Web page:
The scope and sequence refers to the material to be covered (scope) and the order it will be covered in (sequence). Textbooks usually prepare a scope and sequence for the classroom teacher. In many cases, this scope and sequence is adopted as is, in other cases, it is adapted by the teacher to meet the needs of students. A grade level’s scope of sequence documents typically build in times to review and re-teach skills throughout the year. This spiral continues to loop students into the learning. For example, in 4th grade it is expected that students will master Number Sense Math Standard 3.4--
Solve problems involving division of multi-digit numbers by one-digit numbers.
Throughout fourth grade students will visit and revisit this standard. The 5th grade scope and sequence builds upon the 4th grade scope and sequence, creating a continuum of learning that is progressive and focused. Standard 3.4 in 4th grade morphs in fifth grade to Number Sense Math Standard 2.2:
Demonstrate proficiency with division, including division with positive decimals and long division with multi-digit divisors.
This process of scope and sequence support student development, but when put together, the various grade level scope and sequence documents allows you to track the development of student knowledge over time, and a place to go when you are trying to offer remedial support during the after-school program.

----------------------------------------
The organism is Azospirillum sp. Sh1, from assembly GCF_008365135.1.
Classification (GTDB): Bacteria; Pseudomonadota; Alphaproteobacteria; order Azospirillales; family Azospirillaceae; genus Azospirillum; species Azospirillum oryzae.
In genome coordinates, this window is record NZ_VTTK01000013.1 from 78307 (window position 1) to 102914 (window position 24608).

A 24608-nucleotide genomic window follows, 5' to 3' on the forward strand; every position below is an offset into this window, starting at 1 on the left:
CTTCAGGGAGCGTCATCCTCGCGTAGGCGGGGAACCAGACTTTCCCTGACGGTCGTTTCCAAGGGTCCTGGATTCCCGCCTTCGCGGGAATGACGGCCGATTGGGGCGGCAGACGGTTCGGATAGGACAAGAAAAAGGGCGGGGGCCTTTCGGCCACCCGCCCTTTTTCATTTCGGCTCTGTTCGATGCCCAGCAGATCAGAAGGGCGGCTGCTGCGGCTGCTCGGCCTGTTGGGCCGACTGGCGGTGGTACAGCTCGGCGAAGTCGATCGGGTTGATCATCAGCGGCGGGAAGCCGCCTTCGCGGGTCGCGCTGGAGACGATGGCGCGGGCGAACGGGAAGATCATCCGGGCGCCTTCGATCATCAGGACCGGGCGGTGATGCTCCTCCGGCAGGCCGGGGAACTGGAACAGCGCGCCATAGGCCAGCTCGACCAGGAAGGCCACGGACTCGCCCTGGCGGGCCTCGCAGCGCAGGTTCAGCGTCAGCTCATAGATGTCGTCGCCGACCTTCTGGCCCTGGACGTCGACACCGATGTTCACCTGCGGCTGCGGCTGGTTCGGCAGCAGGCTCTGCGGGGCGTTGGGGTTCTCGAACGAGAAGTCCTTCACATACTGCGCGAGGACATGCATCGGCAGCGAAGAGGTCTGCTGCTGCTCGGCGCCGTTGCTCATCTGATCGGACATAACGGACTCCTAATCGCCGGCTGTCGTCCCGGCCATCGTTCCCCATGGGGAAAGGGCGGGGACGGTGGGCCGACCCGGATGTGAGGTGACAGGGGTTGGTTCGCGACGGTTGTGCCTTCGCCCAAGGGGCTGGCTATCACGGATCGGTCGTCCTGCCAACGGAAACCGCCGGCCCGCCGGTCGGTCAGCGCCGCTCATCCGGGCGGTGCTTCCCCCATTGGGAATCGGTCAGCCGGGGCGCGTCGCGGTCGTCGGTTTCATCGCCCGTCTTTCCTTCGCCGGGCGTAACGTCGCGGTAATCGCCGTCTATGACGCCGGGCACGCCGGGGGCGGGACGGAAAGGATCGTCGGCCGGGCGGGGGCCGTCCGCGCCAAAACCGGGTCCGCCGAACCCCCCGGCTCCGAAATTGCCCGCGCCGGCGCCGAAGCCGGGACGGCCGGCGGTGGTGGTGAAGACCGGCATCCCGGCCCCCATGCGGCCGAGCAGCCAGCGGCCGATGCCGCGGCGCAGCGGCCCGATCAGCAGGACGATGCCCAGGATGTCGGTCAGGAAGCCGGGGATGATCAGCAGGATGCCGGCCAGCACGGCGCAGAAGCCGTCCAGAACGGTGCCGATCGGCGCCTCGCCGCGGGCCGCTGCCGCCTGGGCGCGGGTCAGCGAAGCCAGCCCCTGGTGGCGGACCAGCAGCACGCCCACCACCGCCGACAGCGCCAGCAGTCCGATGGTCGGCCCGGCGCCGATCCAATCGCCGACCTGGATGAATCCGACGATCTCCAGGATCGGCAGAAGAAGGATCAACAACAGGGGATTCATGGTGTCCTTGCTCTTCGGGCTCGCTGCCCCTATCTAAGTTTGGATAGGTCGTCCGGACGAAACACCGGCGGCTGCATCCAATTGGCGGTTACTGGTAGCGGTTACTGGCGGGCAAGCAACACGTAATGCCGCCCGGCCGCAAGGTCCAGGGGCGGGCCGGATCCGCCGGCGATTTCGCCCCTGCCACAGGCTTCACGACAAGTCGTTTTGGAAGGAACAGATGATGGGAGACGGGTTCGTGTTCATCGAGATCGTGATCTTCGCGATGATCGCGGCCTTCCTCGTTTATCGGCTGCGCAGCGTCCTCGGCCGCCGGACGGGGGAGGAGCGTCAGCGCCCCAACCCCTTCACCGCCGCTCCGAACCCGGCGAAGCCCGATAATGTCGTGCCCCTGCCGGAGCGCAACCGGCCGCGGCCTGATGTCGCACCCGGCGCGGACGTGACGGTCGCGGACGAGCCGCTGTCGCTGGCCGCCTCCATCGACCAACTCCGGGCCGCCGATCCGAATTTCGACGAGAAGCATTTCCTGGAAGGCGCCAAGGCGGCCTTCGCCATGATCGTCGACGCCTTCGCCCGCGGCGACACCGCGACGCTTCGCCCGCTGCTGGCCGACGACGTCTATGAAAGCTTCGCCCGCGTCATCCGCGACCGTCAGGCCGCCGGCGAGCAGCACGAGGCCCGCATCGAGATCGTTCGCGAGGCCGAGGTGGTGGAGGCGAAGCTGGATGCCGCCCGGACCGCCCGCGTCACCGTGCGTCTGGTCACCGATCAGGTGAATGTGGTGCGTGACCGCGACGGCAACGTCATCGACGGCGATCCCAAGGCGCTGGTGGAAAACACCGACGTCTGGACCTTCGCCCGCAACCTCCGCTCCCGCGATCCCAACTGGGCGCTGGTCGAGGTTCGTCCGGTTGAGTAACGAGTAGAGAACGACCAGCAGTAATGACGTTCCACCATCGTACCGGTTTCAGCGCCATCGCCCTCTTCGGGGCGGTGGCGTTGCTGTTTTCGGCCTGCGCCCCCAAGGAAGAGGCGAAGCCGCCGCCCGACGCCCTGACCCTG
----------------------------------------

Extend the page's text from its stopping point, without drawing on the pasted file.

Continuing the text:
When you use the scope and sequence documents in this way, you are doing a task analysis and determining what skills are needed at what time.
If you were to look at the 5th grade standard, students must have a variety of skills in order to complete long division problems with multi-digit divisors correctly. With a simple review of the problem it is easy to determine that the student must certainly understand the concept of division and what it means to separate a conglomerate into equal parts. The student must also know how to estimate so he/she has a place to begin the solving of the problem. The student must know his/her multiplication facts or how to access that information, how to subtract, how to follow the division internal procedure, and at the completion of the problem, the ability to look at the answer and identify whether or not that answer is plausible—all part of mathematical reasoning. By using this system of task analysis, you can observe the student as they work on a problem and determine where they are challenged. You can then select materials—games and other activities—that students can participate in to build the skills that are deficit.
While we don’t want to replicate the school day in after-school, we do want to support the student and the classroom teacher by knowing what is going on and bringing in after-school materials to reinforce the learning.
Being a good partner to the school day is a critical link for a strong after-school program. Check out our website, www.consultfourkids.com for Online Instruction videos on alignment.